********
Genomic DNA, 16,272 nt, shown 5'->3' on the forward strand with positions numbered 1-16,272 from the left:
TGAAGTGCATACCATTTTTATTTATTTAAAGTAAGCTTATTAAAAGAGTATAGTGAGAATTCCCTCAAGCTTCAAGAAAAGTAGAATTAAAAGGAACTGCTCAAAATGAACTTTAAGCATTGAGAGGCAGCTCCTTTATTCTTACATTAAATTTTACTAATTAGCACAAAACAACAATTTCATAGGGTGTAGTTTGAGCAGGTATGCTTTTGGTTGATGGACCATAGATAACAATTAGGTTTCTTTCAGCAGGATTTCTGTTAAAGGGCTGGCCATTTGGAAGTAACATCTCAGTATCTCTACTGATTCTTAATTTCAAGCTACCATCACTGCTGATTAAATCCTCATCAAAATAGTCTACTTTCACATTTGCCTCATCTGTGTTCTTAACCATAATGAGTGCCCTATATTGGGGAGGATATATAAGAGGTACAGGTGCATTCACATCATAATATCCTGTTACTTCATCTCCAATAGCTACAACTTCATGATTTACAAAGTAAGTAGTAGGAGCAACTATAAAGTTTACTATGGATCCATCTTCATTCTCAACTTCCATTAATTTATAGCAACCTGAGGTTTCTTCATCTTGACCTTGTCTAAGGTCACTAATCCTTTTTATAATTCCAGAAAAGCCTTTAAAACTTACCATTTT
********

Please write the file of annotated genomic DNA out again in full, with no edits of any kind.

Genomic DNA, 16,272 nt, shown 5'->3' on the forward strand with positions numbered 1-16,272 from the left:
TGAAGTGCATACCATTTTTATTTATTTAAAGTAAGCTTATTAAAAGAGTATAGTGAGAATTCCCTCAAGCTTCAAGAAAAGTAGAATTAAAAGGAACTGCTCAAAATGAACTTTAAGCATTGAGAGGCAGCTCCTTTATTCTTACATTAAATTTTACTAATTAGCACAAAACAACAATTTCATAGGGTGTAGTTTGAGCAGGTATGCTTTTGGTTGATGGACCATAGATAACAATTAGGTTTCTTTCAGCAGGATTTCTGTTAAAGGGCTGGCCATTTGGAAGTAACATCTCAGTATCTCTACTGATTCTTAATTTCAAGCTACCATCACTGCTGATTAAATCCTCATCAAAATAGTCTACTTTCACATTTGCCTCATCTGTGTTCTTAACCATAATGAGTGCCCTATATTGGGGAGGATATATAAGAGGTACAGGTGCATTCACATCATAATATCCTGTTACTTCATCTCCAATAGCTACAACTTCATGATTTACAAAGTAAGTAGTAGGAGCAACTATAAAGTTTACTATGGATCCATCTTCATTCTCAACTTCCATTAATTTATAGCAACCTGAGGTTTCTTCATCTTGACCTTGTCTAAGGTCACTAATCCTTTTTATAATTCCAGAAAAGCCTTTAAAACTTACCATTTT